- The past-perfect form of 不 is 沒／没 (méi) or 未 (wèi), not *不了
- 我不當兵。／我不当兵。 ― Wǒ bù dāngbīng. ― I am not becoming a soldier.
- 我沒當兵。／我没当兵。 ― Wǒ méi dāngbīng. ― I did not become a soldier.
- 我未當兵。／我未当兵。 ― Wǒ wèi dāngbīng. ― I have not yet become a soldier.
- 我不當兵了。／我不当兵了。 ― Wǒ bù dāngbīng le. ― I am no longer a soldier.
- Note that the 4th sentence does not mean "I have not become a soldier". Syntactically, 不 is a verb prefix that forms a stative verb with the verb to be negated. Therefore it can not be modified by the perfective aspect marker 了 (le), which modifies only dynamic verbs. When 了 appears in a 不 sentence, it usually functions as a marker of "currently relevant state" instead.
- 不 can not be used before the verb 有 (yǒu, “to have”). Use 沒／没 (méi) instead.
- 不 can not be used before compounds beginning with 有, or another 不. Depending on the context, other negative particles must be used instead which formally contain a predicate or auxiliary, e.g., 不是 (bùshì), 並非／并非 (bìngfēi), imperfective 沒有／没有 (méiyǒu), epistemic 不會／不会 (bùhuì).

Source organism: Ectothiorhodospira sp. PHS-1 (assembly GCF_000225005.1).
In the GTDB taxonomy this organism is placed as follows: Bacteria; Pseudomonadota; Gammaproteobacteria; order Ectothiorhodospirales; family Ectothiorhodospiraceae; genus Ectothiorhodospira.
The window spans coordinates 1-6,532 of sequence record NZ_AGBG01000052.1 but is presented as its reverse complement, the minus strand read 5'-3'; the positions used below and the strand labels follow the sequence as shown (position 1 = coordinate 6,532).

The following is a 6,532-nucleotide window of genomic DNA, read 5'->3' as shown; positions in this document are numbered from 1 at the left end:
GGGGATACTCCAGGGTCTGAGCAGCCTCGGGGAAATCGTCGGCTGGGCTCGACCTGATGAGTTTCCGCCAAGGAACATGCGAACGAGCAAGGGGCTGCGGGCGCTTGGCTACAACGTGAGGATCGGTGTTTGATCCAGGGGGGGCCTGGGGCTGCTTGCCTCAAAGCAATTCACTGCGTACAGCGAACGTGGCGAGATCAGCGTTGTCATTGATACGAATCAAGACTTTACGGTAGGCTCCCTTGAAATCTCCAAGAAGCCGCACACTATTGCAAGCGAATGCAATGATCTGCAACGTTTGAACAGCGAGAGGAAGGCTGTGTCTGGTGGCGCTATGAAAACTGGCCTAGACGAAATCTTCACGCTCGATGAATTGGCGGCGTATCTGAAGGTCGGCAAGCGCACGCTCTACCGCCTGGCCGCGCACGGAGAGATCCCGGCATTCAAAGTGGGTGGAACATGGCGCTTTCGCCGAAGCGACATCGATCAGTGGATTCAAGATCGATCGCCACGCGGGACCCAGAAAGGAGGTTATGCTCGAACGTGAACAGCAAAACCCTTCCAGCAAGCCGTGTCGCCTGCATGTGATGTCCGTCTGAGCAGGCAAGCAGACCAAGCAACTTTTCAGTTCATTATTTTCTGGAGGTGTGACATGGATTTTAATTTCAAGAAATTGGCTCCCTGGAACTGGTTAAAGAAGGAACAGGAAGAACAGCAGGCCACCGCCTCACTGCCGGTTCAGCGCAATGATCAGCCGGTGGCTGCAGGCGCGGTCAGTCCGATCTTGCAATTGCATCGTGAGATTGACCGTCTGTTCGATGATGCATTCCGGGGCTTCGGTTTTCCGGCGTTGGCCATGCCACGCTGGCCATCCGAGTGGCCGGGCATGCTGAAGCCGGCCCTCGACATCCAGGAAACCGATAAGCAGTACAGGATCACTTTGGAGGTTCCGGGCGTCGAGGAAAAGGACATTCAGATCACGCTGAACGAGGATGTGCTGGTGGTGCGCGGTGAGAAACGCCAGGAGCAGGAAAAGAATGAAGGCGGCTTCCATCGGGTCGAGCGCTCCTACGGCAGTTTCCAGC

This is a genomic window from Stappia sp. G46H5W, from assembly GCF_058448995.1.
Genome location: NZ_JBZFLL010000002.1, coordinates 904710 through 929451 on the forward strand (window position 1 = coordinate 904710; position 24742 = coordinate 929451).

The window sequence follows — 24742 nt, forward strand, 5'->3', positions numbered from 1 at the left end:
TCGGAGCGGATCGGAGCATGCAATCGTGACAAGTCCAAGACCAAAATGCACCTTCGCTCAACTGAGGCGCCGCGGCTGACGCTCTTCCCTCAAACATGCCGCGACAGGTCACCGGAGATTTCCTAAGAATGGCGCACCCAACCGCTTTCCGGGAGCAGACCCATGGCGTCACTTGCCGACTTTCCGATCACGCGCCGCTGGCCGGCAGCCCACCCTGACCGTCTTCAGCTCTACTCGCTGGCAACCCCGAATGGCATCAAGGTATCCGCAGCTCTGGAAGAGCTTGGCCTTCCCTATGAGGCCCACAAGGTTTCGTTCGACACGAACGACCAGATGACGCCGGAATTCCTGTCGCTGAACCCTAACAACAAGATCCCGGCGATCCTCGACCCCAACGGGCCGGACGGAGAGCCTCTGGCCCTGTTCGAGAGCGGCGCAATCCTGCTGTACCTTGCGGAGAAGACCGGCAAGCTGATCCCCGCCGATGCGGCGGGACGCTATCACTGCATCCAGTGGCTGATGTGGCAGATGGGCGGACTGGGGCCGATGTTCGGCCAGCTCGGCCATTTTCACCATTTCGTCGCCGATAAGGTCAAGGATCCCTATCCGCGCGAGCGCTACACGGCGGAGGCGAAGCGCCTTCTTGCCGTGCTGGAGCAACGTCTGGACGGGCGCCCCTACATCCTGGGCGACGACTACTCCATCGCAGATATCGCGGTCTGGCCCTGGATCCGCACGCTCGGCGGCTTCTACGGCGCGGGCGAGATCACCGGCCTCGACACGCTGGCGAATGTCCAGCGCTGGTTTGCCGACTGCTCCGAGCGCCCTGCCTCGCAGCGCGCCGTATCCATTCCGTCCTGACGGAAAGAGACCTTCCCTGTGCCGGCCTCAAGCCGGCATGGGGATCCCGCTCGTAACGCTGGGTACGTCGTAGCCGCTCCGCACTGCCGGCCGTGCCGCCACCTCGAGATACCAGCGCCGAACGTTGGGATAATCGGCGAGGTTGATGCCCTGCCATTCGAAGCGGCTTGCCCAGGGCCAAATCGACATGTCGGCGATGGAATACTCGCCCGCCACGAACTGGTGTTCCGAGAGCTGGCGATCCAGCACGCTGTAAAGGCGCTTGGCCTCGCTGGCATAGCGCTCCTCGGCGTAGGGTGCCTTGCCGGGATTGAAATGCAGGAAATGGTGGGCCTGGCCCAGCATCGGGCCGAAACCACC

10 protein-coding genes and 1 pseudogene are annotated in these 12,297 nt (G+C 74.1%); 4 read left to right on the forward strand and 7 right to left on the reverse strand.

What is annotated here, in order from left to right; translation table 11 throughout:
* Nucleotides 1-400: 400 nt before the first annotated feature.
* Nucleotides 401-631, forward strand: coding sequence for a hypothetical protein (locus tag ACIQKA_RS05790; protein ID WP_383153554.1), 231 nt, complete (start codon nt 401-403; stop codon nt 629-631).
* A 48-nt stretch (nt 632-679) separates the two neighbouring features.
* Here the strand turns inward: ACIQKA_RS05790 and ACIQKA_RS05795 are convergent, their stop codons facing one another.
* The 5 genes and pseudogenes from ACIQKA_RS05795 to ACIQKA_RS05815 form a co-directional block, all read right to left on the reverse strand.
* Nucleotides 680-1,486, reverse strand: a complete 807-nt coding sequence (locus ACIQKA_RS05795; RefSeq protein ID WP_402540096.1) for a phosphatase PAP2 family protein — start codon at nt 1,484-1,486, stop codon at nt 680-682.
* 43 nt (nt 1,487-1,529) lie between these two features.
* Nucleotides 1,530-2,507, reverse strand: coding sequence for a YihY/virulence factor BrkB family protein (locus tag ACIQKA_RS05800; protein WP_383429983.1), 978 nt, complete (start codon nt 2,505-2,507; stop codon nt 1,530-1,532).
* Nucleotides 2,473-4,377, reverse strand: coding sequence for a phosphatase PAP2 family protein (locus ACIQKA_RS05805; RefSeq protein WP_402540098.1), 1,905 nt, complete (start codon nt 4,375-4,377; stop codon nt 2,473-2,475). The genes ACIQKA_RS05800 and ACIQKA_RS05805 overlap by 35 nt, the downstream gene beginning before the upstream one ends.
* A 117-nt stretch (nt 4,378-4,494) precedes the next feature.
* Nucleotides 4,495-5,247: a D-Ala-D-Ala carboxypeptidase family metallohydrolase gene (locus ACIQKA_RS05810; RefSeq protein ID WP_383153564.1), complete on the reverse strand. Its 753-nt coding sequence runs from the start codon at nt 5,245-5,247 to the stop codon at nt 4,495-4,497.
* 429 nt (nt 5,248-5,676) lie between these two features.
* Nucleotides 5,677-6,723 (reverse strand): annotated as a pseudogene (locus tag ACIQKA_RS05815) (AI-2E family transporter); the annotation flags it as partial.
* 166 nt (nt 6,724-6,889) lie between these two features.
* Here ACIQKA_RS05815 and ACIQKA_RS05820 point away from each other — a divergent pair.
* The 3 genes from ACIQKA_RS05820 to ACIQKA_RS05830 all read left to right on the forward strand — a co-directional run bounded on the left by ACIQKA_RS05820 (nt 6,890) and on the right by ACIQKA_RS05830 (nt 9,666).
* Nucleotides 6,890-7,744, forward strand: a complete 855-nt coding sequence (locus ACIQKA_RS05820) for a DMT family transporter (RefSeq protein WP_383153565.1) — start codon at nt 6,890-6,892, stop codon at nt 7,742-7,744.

- The verb can be elided, as in the following:
- An equivalent construction is not valid in Cantonese.
- The past-perfect form of 不 is 沒／没 (méi) or 未 (wèi), not *不了
- (can not):
- "not" and "can not" are distinguished only by word order.
- Since 不 must be placed before a complement, if there is no complement in the sentence, a placeholder 了 (liǎo) can be used for this purpose.
- (no): Although 不 can be used like English no to answer a yes/no question, it is more natural to answer it by changing the question to a negative statement.
- When read in Northern Wu languages, such as Shanghainese or Suzhounese, the syllable is pronounced the same as 勿, despite the existing expected pronunciation
- † Alternative form of 否 (fǒu, “negation and question particle”).
- a surname